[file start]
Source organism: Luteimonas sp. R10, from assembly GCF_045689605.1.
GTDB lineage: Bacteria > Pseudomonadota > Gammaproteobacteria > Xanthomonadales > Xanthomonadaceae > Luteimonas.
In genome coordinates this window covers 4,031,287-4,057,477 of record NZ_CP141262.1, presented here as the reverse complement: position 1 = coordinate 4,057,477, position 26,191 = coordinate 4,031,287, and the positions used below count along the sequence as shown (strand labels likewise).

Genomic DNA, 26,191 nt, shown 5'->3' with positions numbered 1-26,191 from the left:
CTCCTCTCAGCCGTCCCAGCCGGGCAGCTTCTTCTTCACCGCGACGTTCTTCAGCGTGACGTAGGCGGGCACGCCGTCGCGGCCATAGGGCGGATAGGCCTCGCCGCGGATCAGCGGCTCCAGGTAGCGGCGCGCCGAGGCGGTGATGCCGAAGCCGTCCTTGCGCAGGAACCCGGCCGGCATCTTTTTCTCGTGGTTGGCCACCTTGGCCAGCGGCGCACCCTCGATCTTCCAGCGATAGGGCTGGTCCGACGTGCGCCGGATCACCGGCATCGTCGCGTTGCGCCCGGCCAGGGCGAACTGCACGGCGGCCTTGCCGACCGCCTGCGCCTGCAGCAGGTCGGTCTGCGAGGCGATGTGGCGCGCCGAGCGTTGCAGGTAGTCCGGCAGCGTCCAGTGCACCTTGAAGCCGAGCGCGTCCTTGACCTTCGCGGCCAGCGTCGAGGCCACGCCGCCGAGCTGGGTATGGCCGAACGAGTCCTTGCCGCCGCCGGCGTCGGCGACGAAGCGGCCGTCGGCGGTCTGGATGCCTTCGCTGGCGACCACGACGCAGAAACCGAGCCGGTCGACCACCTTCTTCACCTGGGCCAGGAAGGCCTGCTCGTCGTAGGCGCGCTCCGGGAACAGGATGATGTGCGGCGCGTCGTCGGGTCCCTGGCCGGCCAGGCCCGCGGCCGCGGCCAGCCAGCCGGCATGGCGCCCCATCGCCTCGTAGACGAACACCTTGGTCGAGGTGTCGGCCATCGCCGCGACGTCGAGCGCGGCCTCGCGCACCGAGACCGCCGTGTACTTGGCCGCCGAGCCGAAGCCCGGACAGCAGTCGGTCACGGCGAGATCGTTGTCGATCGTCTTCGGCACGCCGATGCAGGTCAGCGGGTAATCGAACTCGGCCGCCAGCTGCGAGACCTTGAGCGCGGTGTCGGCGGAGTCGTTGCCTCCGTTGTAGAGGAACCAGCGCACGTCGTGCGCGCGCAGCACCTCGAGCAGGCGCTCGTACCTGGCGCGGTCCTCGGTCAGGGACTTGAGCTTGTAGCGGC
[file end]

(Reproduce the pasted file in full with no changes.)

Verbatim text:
Source organism: Luteimonas sp. R10, from assembly GCF_045689605.1.
GTDB lineage: Bacteria > Pseudomonadota > Gammaproteobacteria > Xanthomonadales > Xanthomonadaceae > Luteimonas.
In genome coordinates this window covers 4,031,287-4,057,477 of record NZ_CP141262.1, presented here as the reverse complement: position 1 = coordinate 4,057,477, position 26,191 = coordinate 4,031,287, and the positions used below count along the sequence as shown (strand labels likewise).

Genomic DNA, 26,191 nt, shown 5'->3' with positions numbered 1-26,191 from the left:
CTCCTCTCAGCCGTCCCAGCCGGGCAGCTTCTTCTTCACCGCGACGTTCTTCAGCGTGACGTAGGCGGGCACGCCGTCGCGGCCATAGGGCGGATAGGCCTCGCCGCGGATCAGCGGCTCCAGGTAGCGGCGCGCCGAGGCGGTGATGCCGAAGCCGTCCTTGCGCAGGAACCCGGCCGGCATCTTTTTCTCGTGGTTGGCCACCTTGGCCAGCGGCGCACCCTCGATCTTCCAGCGATAGGGCTGGTCCGACGTGCGCCGGATCACCGGCATCGTCGCGTTGCGCCCGGCCAGGGCGAACTGCACGGCGGCCTTGCCGACCGCCTGCGCCTGCAGCAGGTCGGTCTGCGAGGCGATGTGGCGCGCCGAGCGTTGCAGGTAGTCCGGCAGCGTCCAGTGCACCTTGAAGCCGAGCGCGTCCTTGACCTTCGCGGCCAGCGTCGAGGCCACGCCGCCGAGCTGGGTATGGCCGAACGAGTCCTTGCCGCCGCCGGCGTCGGCGACGAAGCGGCCGTCGGCGGTCTGGATGCCTTCGCTGGCGACCACGACGCAGAAACCGAGCCGGTCGACCACCTTCTTCACCTGGGCCAGGAAGGCCTGCTCGTCGTAGGCGCGCTCCGGGAACAGGATGATGTGCGGCGCGTCGTCGGGTCCCTGGCCGGCCAGGCCCGCGGCCGCGGCCAGCCAGCCGGCATGGCGCCCCATCGCCTCGTAGACGAACACCTTGGTCGAGGTGTCGGCCATCGCCGCGACGTCGAGCGCGGCCTCGCGCACCGAGACCGCCGTGTACTTGGCCGCCGAGCCGAAGCCCGGACAGCAGTCGGTCACGGCGAGATCGTTGTCGATCGTCTTCGGCACGCCGATGCAGGTCAGCGGGTAATCGAACTCGGCCGCCAGCTGCGAGACCTTGAGCGCGGTGTCGGCGGAGTCGTTGCCTCCGTTGTAGAGGAACCAGCGCACGTCGTGCGCGCGCAGCACCTCGAGCAGGCGCTCGTACCTGGCGCGGTCCTCGGTCAGGGACTTGAGCTTGTAGCGGC